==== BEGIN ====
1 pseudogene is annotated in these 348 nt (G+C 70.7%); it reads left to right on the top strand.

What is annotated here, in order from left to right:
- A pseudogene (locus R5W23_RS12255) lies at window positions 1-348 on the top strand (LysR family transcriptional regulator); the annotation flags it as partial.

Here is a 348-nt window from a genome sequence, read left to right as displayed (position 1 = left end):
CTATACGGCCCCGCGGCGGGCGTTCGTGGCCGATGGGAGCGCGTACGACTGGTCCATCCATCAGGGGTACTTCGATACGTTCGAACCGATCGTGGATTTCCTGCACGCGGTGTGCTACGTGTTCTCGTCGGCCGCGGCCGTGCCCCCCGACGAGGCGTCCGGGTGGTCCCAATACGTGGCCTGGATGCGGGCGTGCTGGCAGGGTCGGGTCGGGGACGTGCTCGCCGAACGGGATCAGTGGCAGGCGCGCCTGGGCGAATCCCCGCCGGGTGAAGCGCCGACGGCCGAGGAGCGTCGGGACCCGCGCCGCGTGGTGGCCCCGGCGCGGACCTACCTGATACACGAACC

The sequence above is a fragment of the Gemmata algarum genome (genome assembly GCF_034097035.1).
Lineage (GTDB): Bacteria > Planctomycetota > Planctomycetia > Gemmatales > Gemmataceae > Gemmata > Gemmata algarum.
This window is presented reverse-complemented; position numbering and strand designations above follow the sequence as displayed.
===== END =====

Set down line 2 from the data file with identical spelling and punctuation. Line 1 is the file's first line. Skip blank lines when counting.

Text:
What is annotated here, in order from left to right: